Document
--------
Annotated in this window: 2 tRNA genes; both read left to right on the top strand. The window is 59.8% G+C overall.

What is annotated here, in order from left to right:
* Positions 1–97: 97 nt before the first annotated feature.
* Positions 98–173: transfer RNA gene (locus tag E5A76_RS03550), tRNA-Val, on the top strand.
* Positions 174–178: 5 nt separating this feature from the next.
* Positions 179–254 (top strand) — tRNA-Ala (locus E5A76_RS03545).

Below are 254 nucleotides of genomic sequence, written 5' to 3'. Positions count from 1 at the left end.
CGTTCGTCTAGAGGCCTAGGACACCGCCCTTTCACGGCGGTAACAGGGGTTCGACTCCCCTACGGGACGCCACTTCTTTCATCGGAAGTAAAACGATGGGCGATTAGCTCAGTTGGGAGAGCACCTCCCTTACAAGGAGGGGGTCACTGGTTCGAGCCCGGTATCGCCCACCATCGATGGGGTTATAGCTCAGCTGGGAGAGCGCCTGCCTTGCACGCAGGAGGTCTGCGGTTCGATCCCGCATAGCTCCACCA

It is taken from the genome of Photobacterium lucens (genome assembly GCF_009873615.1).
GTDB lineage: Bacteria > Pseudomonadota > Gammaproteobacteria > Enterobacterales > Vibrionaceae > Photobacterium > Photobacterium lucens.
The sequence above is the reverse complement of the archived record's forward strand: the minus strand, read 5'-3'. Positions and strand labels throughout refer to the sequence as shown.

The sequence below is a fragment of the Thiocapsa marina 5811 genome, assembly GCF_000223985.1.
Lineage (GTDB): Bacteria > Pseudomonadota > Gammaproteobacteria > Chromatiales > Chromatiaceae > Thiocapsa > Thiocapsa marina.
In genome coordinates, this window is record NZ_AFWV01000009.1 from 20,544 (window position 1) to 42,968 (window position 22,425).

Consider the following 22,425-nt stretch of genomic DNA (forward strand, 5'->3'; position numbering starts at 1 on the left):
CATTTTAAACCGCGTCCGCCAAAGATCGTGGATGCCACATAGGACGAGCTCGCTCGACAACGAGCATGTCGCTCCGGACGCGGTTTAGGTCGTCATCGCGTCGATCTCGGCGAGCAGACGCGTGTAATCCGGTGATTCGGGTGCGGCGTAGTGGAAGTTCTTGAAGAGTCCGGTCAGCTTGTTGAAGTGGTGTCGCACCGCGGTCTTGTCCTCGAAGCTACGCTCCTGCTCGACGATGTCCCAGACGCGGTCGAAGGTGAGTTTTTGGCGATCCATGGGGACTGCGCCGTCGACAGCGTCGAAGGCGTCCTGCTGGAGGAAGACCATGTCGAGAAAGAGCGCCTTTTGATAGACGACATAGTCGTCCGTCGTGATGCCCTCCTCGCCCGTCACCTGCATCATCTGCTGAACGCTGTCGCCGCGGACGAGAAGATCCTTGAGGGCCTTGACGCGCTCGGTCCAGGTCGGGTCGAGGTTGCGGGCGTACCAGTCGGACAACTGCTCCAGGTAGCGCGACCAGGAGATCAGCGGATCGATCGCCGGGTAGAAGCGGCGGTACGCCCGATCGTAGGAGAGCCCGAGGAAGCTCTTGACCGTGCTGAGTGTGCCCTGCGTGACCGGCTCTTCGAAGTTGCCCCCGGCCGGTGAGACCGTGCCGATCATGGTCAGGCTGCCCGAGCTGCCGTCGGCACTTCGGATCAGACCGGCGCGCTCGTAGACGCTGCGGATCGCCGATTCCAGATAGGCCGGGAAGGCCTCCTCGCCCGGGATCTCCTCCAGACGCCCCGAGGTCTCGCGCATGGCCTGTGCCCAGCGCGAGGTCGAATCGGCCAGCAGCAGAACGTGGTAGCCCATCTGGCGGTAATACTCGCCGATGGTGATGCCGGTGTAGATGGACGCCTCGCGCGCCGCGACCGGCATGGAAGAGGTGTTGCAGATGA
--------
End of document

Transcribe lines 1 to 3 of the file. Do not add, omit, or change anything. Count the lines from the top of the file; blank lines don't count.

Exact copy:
Annotated in this window: 2 tRNA genes; both read left to right on the top strand. The window is 59.8% G+C overall.

What is annotated here, in order from left to right:
* Positions 1–97: 97 nt before the first annotated feature.